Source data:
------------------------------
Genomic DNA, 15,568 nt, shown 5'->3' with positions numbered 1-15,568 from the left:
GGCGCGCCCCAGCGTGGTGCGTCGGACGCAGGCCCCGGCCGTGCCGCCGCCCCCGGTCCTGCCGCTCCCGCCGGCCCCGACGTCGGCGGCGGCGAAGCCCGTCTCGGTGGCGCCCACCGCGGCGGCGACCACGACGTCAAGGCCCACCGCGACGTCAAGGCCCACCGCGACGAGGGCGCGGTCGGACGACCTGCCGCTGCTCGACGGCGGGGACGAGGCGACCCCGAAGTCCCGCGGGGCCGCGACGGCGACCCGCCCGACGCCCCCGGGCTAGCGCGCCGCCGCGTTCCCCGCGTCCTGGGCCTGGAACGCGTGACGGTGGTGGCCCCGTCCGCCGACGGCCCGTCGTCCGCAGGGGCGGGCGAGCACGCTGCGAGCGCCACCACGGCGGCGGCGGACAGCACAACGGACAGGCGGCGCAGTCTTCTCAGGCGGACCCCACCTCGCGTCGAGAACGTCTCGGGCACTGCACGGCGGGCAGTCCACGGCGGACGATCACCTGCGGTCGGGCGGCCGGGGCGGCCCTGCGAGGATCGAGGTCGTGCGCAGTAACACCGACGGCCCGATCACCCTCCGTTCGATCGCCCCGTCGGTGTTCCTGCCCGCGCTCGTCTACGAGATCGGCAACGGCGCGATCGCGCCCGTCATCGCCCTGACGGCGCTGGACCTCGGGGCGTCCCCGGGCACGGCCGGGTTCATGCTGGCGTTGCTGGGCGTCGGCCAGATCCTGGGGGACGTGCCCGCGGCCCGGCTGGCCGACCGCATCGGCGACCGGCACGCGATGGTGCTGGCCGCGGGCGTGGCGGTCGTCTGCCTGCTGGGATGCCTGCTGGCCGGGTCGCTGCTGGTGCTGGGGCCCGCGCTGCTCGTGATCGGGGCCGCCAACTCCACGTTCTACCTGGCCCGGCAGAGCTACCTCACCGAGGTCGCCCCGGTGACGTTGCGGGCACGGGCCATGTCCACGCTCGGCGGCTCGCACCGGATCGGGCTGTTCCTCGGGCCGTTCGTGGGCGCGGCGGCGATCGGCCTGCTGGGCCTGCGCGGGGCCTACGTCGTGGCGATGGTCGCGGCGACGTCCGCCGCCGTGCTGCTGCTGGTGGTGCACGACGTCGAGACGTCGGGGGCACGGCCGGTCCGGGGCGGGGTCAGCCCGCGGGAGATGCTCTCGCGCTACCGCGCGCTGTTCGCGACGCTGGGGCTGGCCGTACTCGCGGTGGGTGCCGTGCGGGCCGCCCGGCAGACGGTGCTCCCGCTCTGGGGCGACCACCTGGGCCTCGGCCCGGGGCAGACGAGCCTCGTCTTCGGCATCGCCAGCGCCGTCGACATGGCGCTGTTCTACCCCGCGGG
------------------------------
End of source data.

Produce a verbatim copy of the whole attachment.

Genomic DNA, 15,568 nt, shown 5'->3' with positions numbered 1-15,568 from the left:
GGCGCGCCCCAGCGTGGTGCGTCGGACGCAGGCCCCGGCCGTGCCGCCGCCCCCGGTCCTGCCGCTCCCGCCGGCCCCGACGTCGGCGGCGGCGAAGCCCGTCTCGGTGGCGCCCACCGCGGCGGCGACCACGACGTCAAGGCCCACCGCGACGTCAAGGCCCACCGCGACGAGGGCGCGGTCGGACGACCTGCCGCTGCTCGACGGCGGGGACGAGGCGACCCCGAAGTCCCGCGGGGCCGCGACGGCGACCCGCCCGACGCCCCCGGGCTAGCGCGCCGCCGCGTTCCCCGCGTCCTGGGCCTGGAACGCGTGACGGTGGTGGCCCCGTCCGCCGACGGCCCGTCGTCCGCAGGGGCGGGCGAGCACGCTGCGAGCGCCACCACGGCGGCGGCGGACAGCACAACGGACAGGCGGCGCAGTCTTCTCAGGCGGACCCCACCTCGCGTCGAGAACGTCTCGGGCACTGCACGGCGGGCAGTCCACGGCGGACGATCACCTGCGGTCGGGCGGCCGGGGCGGCCCTGCGAGGATCGAGGTCGTGCGCAGTAACACCGACGGCCCGATCACCCTCCGTTCGATCGCCCCGTCGGTGTTCCTGCCCGCGCTCGTCTACGAGATCGGCAACGGCGCGATCGCGCCCGTCATCGCCCTGACGGCGCTGGACCTCGGGGCGTCCCCGGGCACGGCCGGGTTCATGCTGGCGTTGCTGGGCGTCGGCCAGATCCTGGGGGACGTGCCCGCGGCCCGGCTGGCCGACCGCATCGGCGACCGGCACGCGATGGTGCTGGCCGCGGGCGTGGCGGTCGTCTGCCTGCTGGGATGCCTGCTGGCCGGGTCGCTGCTGGTGCTGGGGCCCGCGCTGCTCGTGATCGGGGCCGCCAACTCCACGTTCTACCTGGCCCGGCAGAGCTACCTCACCGAGGTCGCCCCGGTGACGTTGCGGGCACGGGCCATGTCCACGCTCGGCGGCTCGCACCGGATCGGGCTGTTCCTCGGGCCGTTCGTGGGCGCGGCGGCGATCGGCCTGCTGGGCCTGCGCGGGGCCTACGTCGTGGCGATGGTCGCGGCGACGTCCGCCGCCGTGCTGCTGCTGGTGGTGCACGACGTCGAGACGTCGGGGGCACGGCCGGTCCGGGGCGGGGTCAGCCCGCGGGAGATGCTCTCGCGCTACCGCGCGCTGTTCGCGACGCTGGGGCTGGCCGTACTCGCGGTGGGTGCCGTGCGGGCCGCCCGGCAGACGGTGCTCCCGCTCTGGGGCGACCACCTGGGCCTCGGCCCGGGGCAGACGAGCCTCGTCTTCGGCATCGCCAGCGCCGTCGACATGGCGCTGTTCTACCCCGCGGG